Sorry I haven’t blogged much in the last couple of days but unfortunately I’ve been quite unwell. I thought I might have strengthened my ‘Asian immunity’ after numerous trips to the continent, but India is a totally different ball game not to be underestimated! My intention isn’t to scare you away from this beautiful country but to help reduce your chances of getting sick! In hindsight I realise I should have been more careful, for example, not brushing my teeth with the tap water. Also, it's important to remember that a language barrier is frequently present and just because you ask for ‘filtered water’ doesn’t guarantee that you will get it. I am slightly paranoid about this at the moment and today, after asking for filtered water, I followed the waitress into the kitchen to see where the water was coming from. I was thankful I did because my water bottle was being filled up directly from the tap! This was of course not the café’s fault- it’s a result of misunderstanding and miscommunication. I must mention that my immune system was already compromised before arriving in India (I had a horrendous cold on the flight out). So this plus a combination of inattentiveness and inexperience probably increased my chances of getting ill.
India is ill famed for its variety of travellers’ illnesses, notably Delhi Belly! So on Saturday afternoon when I found myself freezing cold- yet dripping in sweat- I presumed this is what had happened. Determined to sleep it off (because I definitely wasn’t going to let a silly sickness bug get in the way of my yoga) I got into bed for an early night… and experienced one of the worst night’s sleep of my entire life! My head felt like it might explode, my bones were aching and on top of that, I was delusional with fever. When morning came I could barely stand (let alone practice yoga!) so I sought out help from Kelley- another yogi- who thankfully lives in my building. Upon seeing my unsteadiness, sweaty face and shaking limbs she escorted me straight back to bed, armed with herbal remedies and essential oils. I must have done something good in a past life because as it turns out, Kelley is an expert in homeopathic remedies. On top of the standard dosage of ibuprofen, she had me chewing on raw garlic (it contains allicin which has been proven to kill bacteria) and strapped onions and garlic to my feet! Both of the latter are air purifiers and when applied to the feet (believed to be powerful and direct access points to the internal organs) they kill germs and bacteria. Onions also release phosphoric acid (the substance which makes you cry) and when this enters the bloodstream it helps to purify the blood. Placebo effect or not these unconventional remedies definitely helped to reduce my fever and the mix of essential oils enabled me to get a few hours of much needed rest. Sadly this momentary relax was only temporary, as before long diarrhoea struck. Proper- “oh dear lord I’m going to shit my pants”- diarrhoea.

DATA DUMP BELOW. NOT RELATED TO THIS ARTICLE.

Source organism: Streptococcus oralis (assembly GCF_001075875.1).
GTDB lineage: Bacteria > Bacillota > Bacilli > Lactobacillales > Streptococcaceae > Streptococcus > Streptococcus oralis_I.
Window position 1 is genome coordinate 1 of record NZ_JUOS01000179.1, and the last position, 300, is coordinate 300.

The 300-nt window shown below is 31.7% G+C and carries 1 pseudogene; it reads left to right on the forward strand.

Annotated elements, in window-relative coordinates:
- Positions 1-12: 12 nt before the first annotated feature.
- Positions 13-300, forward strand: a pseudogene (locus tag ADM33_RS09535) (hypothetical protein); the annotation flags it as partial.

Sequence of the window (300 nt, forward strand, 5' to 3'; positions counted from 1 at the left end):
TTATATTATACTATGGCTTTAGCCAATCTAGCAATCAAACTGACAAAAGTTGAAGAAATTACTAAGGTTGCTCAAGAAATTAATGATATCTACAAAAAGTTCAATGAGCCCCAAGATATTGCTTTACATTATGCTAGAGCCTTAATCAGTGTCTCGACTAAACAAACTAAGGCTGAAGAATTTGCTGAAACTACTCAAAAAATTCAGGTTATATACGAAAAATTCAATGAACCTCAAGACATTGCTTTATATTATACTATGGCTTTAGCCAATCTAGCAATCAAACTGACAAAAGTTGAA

By Monday morning I felt completely empty, exhausted and emotional. Despite eating nothing for two days my bowel was still working in overdrive. In an attempt to raise my spirits I decided to walk down to the yoga centre but half way down the stairs I started to feel dizzy and unbalanced, clutching onto the wall for support. Overwhelmed and panicking the only thing I could think of was to call home. My mum is a nurse and quizzed me on all my symptoms but the one I had failed to properly recognise was the frequency of my urination: I hadn’t passed urine in 48 hours. This is a telltale sign that the kidneys aren’t functioning properly (and a sign of severe dehydration) so I was immediately taken to the hospital (again by the lovely Kelley- this lady must be my guardian angel!) Many of the private hospitals are closed at night, so we ended up going to a public hospital, the name of which I wish not to disclose. Now don’t get me wrong, I wasn’t expecting anything remotely similar to a Western hospital and I have previously experienced a Filipino public hospital, when a volunteer fell ill. But this was on another level.
Being hooked up to IV fluids:
When I was being hooked up to an IV line the nurse- who was talking on her mobile whilst inserting the IV needle- managed to get my blood all over my trousers, the bed and the IV bag. What was worse was that she wasn’t even remotely fazed and we were left to clean up the mess (although I dare say that there wasn’t much point as my sheets were covered in old blood stains!) Half conscious, I failed to notice that the end of my IV lead (the part which connects to my arm) had been touching the mould-covered wall. Luckily Kelley remained remarkably observant throughout my stay and insisted I get a clean one. And in order to go to the toilet (which happened frequently) I needed another person to hold the IV bag outside the door whilst I attempted to squat, stay connected to the line, wipe my arse with my other hand and then pull up my trousers (quite a lot to manage with a high fever!)